AI News, Introduction to Natural Language Processing, Part 1: Lexical Units

Introduction to Natural Language Processing, Part 1: Lexical Units

In this series, we will explorecore concepts related to the study and application of natural language processing.

Consider the process of extracting information from some data generating process: A company wants to predict user traffic on its website so it can provide enough compute resources (server hardware) to service demand.

Natural language processing is the application of the steps above — defining representations of information, parsing that information from the data generating process, and constructing, storing, and using data structures that store information — to information embedded in natural languages.

A digital newspaper may have an archive of online articles that can be used to builda search engine to allow users to find relevant content.Information that is representational of natural language can also be useful for building powerful applications, such as bots that respond to questions or software that translates from one language to another.

While a complete summary of natural language processing is well beyond the scope of this article, we will cover some concepts that are commonly used in general purpose natural language processing work.

In some applications, researchers capture these patterns with multiple complex regex queries and morphology-specific rules, and pass the text input through a finite state machine to determine the correct tokenization.

To adapt to a new corpus, tokenizers can be built by training statistical models on hand-tokenized text, though this approach is rarely used in practice due to the success of deterministic approaches.

To add some sophisticationinstead of exhausting all n-grams, we could select the highest order n-gram representation of a set of terms subject to some condition, like whether it exists in a hard-coded dictionary (called a gazetteer) or if it is common in our dataset.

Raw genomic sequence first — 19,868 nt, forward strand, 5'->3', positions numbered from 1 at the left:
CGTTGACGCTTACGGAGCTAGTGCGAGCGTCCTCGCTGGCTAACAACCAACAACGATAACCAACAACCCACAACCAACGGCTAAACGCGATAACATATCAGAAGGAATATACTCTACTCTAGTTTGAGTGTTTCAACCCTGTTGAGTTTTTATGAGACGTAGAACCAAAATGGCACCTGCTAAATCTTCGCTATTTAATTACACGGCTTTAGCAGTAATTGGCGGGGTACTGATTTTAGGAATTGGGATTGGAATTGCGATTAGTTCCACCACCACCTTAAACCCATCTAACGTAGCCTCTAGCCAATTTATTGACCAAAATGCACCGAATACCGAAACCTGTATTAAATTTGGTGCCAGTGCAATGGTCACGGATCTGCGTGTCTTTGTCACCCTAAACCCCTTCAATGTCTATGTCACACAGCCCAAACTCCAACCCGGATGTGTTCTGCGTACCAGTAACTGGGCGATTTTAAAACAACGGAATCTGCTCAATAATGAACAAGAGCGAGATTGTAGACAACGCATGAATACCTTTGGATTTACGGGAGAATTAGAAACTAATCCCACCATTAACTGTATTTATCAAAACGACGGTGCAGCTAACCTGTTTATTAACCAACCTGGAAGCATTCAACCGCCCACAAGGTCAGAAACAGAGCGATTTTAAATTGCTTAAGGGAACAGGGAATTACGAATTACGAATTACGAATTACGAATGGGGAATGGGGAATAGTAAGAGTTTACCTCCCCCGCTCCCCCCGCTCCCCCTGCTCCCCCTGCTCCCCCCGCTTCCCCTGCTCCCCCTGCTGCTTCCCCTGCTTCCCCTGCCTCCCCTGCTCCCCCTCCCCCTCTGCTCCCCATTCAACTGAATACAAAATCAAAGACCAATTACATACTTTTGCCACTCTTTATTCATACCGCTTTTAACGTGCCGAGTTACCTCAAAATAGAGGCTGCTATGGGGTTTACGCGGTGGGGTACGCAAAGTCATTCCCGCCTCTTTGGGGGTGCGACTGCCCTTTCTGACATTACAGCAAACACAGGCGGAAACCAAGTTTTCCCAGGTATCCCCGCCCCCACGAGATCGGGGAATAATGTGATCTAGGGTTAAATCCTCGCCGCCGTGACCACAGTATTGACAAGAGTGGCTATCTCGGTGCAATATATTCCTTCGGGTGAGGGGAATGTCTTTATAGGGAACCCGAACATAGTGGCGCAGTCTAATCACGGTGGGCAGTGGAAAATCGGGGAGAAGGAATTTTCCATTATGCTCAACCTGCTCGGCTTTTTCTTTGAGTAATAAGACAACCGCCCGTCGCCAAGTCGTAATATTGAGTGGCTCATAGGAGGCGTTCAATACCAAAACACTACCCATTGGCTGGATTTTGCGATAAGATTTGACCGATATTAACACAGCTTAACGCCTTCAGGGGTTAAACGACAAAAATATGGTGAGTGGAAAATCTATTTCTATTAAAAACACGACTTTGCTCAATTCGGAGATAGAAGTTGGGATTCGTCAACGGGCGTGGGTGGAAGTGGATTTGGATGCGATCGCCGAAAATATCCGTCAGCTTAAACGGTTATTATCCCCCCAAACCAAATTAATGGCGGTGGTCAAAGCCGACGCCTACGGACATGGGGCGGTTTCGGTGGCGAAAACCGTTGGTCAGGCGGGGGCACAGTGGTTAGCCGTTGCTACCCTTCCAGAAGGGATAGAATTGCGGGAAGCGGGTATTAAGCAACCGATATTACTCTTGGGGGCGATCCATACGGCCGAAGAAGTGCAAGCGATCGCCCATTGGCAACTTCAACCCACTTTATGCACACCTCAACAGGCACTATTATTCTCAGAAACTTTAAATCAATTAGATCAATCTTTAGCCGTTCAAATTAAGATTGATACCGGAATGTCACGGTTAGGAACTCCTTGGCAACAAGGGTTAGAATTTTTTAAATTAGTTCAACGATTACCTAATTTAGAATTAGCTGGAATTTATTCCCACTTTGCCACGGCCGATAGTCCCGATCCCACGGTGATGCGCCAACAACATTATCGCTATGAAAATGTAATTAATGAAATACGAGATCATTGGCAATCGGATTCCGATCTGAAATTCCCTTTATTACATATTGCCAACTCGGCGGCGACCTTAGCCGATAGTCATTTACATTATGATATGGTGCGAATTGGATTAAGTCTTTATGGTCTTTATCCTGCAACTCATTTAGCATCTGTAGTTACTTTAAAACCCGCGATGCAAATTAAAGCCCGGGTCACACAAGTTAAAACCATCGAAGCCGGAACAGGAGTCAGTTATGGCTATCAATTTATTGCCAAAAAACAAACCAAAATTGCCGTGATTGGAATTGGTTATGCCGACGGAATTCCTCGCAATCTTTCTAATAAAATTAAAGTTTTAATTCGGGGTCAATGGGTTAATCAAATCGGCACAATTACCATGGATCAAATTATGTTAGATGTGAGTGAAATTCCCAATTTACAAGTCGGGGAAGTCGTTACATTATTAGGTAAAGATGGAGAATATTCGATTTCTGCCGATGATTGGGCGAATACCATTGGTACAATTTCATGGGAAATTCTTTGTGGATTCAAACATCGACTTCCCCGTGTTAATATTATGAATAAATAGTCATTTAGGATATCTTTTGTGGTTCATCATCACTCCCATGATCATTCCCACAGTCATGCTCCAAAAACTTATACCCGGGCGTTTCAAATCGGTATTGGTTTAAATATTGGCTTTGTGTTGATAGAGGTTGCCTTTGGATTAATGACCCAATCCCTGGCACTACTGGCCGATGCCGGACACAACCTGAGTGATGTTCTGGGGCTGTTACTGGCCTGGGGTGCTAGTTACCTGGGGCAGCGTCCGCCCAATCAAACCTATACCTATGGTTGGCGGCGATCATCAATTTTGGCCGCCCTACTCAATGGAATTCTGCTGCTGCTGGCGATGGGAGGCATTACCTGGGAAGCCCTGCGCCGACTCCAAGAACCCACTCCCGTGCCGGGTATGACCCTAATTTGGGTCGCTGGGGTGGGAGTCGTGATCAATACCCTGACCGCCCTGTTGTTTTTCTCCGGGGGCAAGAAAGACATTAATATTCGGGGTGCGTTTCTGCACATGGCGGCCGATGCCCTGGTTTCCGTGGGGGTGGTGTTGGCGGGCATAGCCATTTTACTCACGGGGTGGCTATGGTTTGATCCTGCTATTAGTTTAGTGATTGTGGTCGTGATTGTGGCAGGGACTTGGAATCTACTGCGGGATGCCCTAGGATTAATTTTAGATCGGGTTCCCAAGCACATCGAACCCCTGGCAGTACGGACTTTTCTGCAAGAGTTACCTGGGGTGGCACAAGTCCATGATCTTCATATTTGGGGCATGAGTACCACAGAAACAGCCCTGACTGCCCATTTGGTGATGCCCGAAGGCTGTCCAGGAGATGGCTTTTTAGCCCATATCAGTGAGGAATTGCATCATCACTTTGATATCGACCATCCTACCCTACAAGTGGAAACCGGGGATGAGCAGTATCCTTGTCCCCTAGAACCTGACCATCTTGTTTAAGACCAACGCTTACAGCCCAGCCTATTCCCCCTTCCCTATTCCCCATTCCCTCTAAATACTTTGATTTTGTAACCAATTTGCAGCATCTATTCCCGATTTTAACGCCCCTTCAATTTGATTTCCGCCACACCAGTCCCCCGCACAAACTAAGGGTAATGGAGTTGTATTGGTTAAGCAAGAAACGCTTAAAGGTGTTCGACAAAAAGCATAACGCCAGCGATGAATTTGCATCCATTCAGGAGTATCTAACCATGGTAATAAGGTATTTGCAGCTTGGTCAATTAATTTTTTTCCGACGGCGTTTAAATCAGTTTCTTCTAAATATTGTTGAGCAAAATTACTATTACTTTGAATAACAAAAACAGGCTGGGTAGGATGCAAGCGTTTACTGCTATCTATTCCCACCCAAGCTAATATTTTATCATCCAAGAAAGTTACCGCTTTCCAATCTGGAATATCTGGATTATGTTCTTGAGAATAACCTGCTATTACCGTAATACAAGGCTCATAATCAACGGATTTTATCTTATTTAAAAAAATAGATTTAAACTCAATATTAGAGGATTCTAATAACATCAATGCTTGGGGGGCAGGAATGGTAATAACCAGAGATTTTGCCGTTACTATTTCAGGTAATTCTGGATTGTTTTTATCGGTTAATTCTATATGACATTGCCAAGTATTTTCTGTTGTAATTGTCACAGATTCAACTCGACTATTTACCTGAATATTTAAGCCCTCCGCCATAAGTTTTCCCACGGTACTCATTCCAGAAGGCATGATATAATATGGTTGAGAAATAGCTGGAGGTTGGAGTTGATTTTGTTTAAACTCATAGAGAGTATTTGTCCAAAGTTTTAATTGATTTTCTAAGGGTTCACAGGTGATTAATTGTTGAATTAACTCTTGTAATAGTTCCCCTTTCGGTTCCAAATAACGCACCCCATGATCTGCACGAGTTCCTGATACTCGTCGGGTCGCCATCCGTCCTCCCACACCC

Though smoothing can help ameliorate the problem, these language models tend to have trouble generalizing, and require some amount of transfer learning, feature engineering, determinism, or abstraction.Probabilistic n-gram models require labeledexamples, machine learning algorithms, and feature extractors (the latter two are bundled in Stanford's NER software).

Lemmatisation traditionally requires a morphological parser, in which we completely featurize some unprocessed term (tense, plurality, part of speech, etc.) based on its morphological elements (prefix, suffix, etc.).

To build a parser, we create a dictionary of known stems and affixes (lexicon) with metadata about them, like possible parts of speech, enumerate the rules (morphotactics) governing how morphemes can be compiled together (plural modifier '-s' must follow the noun, for example), and finally enumerate rules (orthographic rules) that govern changes in a word under different morphological states (for instance, a past tense verb ending in '-c' must have a 'k' added, such as 'picnic ->

These rules and terms are passed to a finite state machine that pass over some input, maintaining a state or set of feature values that is then updated as rules and lexicon are checked against the text (similar to how regular expressions work).

Ultimately, the goals of building a preprocessing pipeline include: The definition of relevant, sufficient, and useful depends on the requirements of the project, the strength of the development team, and availability of time and resources.

After translating raw text into a string or tokenized array of lexical units, the researcher or developer may take steps to preprocess his or hertext data, such as string encoding, stop word and punctuation removal, spelling correction, part-of-speech tagging, chunking, sentence segmentation, and syntax parsing.

The table below illustrates some examples of the types of processing a researcher may use given a task and some raw text: After preprocessing, we often need to take additional steps to represent the information in some text quantitatively.

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